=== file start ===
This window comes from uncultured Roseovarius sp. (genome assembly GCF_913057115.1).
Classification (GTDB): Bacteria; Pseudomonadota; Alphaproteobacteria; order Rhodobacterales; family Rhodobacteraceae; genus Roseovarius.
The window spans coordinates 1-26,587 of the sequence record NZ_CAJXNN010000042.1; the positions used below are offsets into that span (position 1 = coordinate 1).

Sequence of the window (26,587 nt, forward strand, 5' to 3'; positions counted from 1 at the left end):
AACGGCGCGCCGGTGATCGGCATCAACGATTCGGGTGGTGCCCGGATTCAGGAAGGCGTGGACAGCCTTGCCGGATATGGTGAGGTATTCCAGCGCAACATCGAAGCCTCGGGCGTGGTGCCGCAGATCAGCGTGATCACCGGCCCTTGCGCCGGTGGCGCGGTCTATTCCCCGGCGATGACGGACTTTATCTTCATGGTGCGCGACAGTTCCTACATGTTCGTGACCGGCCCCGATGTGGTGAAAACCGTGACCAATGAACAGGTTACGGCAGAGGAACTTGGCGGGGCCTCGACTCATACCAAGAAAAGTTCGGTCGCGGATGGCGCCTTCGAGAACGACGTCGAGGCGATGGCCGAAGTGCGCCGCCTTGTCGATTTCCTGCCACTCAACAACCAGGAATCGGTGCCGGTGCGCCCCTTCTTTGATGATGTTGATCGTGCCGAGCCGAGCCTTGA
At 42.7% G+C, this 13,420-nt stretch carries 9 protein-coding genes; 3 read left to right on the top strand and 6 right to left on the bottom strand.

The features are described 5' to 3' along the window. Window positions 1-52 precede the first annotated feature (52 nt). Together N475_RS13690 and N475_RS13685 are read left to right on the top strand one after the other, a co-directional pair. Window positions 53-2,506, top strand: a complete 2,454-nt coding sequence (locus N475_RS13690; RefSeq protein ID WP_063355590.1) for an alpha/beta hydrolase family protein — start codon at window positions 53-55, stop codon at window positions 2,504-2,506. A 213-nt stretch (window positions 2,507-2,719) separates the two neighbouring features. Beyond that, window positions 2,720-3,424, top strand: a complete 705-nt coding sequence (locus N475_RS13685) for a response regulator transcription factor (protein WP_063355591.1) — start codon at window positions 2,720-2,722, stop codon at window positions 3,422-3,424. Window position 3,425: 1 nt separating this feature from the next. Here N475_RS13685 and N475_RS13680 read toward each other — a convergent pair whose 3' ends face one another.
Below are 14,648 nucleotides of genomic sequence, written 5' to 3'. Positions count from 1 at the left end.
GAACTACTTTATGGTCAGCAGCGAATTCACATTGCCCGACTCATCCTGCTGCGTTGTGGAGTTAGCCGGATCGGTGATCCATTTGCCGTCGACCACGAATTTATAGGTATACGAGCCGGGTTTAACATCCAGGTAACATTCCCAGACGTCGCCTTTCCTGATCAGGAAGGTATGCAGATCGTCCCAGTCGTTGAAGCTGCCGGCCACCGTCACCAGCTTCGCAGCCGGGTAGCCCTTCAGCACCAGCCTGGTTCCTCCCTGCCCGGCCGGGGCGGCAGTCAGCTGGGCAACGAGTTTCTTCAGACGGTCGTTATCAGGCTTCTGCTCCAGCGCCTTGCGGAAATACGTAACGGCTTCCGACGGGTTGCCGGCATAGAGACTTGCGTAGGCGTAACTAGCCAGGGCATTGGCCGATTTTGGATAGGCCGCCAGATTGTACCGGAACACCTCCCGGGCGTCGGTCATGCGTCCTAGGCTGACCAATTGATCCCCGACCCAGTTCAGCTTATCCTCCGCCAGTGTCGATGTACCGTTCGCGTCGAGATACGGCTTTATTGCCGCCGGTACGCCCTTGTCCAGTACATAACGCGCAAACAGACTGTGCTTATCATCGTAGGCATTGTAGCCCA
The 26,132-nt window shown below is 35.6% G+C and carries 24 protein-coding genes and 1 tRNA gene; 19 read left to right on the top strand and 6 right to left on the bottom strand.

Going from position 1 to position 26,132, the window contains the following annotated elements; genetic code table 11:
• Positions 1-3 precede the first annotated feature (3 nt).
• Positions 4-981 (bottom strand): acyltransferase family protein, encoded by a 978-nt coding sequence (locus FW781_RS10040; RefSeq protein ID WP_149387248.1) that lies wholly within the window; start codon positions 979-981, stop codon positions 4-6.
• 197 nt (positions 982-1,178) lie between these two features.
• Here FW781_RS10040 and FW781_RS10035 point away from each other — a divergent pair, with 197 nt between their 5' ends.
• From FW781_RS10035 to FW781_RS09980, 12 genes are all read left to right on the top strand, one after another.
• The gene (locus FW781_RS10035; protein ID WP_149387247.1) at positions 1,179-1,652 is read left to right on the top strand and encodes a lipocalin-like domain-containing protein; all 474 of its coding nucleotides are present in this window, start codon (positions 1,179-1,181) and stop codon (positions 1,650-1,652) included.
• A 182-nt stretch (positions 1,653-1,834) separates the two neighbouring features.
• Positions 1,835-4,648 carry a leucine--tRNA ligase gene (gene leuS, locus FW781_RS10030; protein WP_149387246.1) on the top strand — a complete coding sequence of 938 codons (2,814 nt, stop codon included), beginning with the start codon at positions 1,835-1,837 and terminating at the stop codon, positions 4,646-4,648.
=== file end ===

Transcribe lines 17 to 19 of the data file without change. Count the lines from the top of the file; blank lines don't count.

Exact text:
• The gene (locus FW781_RS10035; protein ID WP_149387247.1) at positions 1,179-1,652 is read left to right on the top strand and encodes a lipocalin-like domain-containing protein; all 474 of its coding nucleotides are present in this window, start codon (positions 1,179-1,181) and stop codon (positions 1,650-1,652) included.
• A 182-nt stretch (positions 1,653-1,834) separates the two neighbouring features.
• Positions 1,835-4,648 carry a leucine--tRNA ligase gene (gene leuS, locus FW781_RS10030; protein WP_149387246.1) on the top strand — a complete coding sequence of 938 codons (2,814 nt, stop codon included), beginning with the start codon at positions 1,835-1,837 and terminating at the stop codon, positions 4,646-4,648.